SINCE late February, when investors fell out of love with biotechnology and other high-flying stocks, the market’s fuel has been oil.
Energy names have been the best-performing sector in the S&P 500 since February 25 when the selloff in high-growth stocks began. The sector will look to build on recent gains when bellwethers Exxon Mobil, Chevron and ConocoPhillips report results this week.
The rotation to value has limited the broader market’s selloff. That could continue: Morgan Stanley said in a recent note that strong rotations to value names are usually followed by longer periods of value leadership.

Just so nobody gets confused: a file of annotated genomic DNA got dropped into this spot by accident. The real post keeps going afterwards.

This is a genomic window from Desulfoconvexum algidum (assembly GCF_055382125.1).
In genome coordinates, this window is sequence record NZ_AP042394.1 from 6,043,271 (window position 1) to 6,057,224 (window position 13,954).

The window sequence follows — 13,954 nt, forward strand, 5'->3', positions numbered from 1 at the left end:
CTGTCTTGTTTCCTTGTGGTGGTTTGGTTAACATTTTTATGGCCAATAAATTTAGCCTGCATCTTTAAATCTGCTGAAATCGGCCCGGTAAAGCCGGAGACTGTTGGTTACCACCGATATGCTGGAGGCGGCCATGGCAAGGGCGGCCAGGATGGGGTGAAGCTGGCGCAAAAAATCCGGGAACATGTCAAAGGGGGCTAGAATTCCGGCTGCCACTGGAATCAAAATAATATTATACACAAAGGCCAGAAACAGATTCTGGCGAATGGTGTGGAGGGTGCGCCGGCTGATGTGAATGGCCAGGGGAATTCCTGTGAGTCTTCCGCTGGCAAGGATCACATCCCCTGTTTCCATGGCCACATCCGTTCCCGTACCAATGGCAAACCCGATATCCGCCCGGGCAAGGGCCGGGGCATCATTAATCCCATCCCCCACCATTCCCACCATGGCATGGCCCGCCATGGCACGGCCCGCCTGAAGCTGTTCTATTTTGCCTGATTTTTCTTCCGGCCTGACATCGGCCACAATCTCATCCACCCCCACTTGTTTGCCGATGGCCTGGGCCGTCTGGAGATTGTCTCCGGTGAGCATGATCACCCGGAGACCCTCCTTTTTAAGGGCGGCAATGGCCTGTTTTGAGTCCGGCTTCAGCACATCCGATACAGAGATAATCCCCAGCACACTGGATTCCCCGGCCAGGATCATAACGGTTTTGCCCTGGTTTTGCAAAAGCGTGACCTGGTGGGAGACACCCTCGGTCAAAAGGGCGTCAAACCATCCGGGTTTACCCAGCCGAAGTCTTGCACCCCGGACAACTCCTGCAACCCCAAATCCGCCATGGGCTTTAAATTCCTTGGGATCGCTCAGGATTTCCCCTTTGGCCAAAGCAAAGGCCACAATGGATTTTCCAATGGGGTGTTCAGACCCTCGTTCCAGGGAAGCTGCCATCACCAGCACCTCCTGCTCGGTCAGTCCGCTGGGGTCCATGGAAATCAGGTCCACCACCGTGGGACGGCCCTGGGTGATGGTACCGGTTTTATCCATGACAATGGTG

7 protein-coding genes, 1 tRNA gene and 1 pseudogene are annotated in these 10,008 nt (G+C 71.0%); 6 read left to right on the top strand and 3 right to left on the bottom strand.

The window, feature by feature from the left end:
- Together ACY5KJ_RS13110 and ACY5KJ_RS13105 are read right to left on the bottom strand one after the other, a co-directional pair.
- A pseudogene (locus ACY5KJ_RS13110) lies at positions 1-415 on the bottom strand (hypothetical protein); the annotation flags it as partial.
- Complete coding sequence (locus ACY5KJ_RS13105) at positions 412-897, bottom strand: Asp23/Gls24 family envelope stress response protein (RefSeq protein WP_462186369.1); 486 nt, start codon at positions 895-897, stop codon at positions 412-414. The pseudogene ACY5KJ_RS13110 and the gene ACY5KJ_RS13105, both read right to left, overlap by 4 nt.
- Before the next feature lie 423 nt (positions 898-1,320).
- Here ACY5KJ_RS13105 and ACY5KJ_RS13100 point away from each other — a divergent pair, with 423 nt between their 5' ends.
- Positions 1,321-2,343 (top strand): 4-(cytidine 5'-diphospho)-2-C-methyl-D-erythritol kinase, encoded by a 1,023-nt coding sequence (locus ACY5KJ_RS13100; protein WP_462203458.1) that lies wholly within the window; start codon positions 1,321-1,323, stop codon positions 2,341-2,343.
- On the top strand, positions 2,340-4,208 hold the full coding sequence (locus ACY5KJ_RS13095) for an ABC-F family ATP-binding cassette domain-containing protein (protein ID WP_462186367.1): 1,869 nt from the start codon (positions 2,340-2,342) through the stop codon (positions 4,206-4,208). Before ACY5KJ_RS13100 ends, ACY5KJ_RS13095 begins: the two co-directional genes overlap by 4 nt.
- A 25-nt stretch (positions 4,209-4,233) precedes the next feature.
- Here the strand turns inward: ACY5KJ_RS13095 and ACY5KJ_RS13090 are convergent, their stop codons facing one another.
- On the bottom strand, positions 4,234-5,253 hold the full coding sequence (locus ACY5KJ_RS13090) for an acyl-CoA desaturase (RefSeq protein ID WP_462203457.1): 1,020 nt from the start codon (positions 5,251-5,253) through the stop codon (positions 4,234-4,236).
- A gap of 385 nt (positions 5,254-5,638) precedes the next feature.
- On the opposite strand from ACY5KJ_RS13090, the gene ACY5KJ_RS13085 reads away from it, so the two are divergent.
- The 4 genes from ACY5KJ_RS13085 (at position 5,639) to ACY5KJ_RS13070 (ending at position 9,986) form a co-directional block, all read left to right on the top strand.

Energy sector funds have attracted inflows in nine of the past 10 weeks; flows have averaged $488.9m weekly over the last four weeks, the most since March 2011, according to Lipper, a Thomson Reuters company.
On a total return basis, energy is up more than 7 per cent since February 25, compared with a gain of just over 2 per cent for the S&P 500 and a loss of 1.8 per cent on healthcare, the worst-performing sector in that period.
According to the US Federal Reserve, capacity utilisation in the oil extraction sector currently sits at 99.2 per cent of total capacity, far exceeding the average over the previous 40 years of about 92 percent.
So far in this earnings period, 14 energy names have reported results, with 11 – or 79 per cent – exceeding estimates, making energy number one among sectors with more than 10 companies reporting.